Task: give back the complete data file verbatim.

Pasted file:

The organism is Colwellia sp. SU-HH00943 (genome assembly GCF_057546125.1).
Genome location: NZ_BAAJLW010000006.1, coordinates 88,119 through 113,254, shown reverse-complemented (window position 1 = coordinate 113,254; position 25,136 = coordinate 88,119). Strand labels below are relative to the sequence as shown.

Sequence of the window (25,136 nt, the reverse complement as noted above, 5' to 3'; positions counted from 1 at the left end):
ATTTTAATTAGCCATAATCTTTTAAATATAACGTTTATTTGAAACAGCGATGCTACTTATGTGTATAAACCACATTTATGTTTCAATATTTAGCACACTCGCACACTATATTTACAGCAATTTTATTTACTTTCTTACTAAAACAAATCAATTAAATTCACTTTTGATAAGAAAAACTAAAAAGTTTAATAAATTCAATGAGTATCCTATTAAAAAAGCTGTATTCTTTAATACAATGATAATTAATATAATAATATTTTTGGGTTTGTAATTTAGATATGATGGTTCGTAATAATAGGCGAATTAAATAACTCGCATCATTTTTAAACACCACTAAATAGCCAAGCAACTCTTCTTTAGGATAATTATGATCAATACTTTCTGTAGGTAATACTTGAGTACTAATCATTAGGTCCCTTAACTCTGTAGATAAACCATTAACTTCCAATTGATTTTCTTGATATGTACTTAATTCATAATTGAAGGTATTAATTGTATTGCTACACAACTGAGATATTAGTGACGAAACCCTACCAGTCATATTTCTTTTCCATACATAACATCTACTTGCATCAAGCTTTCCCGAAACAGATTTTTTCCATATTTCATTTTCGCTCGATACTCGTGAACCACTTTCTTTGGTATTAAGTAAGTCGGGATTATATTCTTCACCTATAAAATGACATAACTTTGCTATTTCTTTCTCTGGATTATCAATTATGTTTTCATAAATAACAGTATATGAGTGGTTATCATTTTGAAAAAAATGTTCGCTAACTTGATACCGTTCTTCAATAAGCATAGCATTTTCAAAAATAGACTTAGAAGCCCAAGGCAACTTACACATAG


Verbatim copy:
The organism is Colwellia sp. SU-HH00943 (genome assembly GCF_057546125.1).
Genome location: NZ_BAAJLW010000006.1, coordinates 88,119 through 113,254, shown reverse-complemented (window position 1 = coordinate 113,254; position 25,136 = coordinate 88,119). Strand labels below are relative to the sequence as shown.

Sequence of the window (25,136 nt, the reverse complement as noted above, 5' to 3'; positions counted from 1 at the left end):
ATTTTAATTAGCCATAATCTTTTAAATATAACGTTTATTTGAAACAGCGATGCTACTTATGTGTATAAACCACATTTATGTTTCAATATTTAGCACACTCGCACACTATATTTACAGCAATTTTATTTACTTTCTTACTAAAACAAATCAATTAAATTCACTTTTGATAAGAAAAACTAAAAAGTTTAATAAATTCAATGAGTATCCTATTAAAAAAGCTGTATTCTTTAATACAATGATAATTAATATAATAATATTTTTGGGTTTGTAATTTAGATATGATGGTTCGTAATAATAGGCGAATTAAATAACTCGCATCATTTTTAAACACCACTAAATAGCCAAGCAACTCTTCTTTAGGATAATTATGATCAATACTTTCTGTAGGTAATACTTGAGTACTAATCATTAGGTCCCTTAACTCTGTAGATAAACCATTAACTTCCAATTGATTTTCTTGATATGTACTTAATTCATAATTGAAGGTATTAATTGTATTGCTACACAACTGAGATATTAGTGACGAAACCCTACCAGTCATATTTCTTTTCCATACATAACATCTACTTGCATCAAGCTTTCCCGAAACAGATTTTTTCCATATTTCATTTTCGCTCGATACTCGTGAACCACTTTCTTTGGTATTAAGTAAGTCGGGATTATATTCTTCACCTATAAAATGACATAACTTTGCTATTTCTTTCTCTGGATTATCAATTATGTTTTCATAAATAACAGTATATGAGTGGTTATCATTTTGAAAAAAATGTTCGCTAACTTGATACCGTTCTTCAATAAGCATAGCATTTTCAAAAATAGACTTAGAAGCCCAAGGCAACTTACACATAG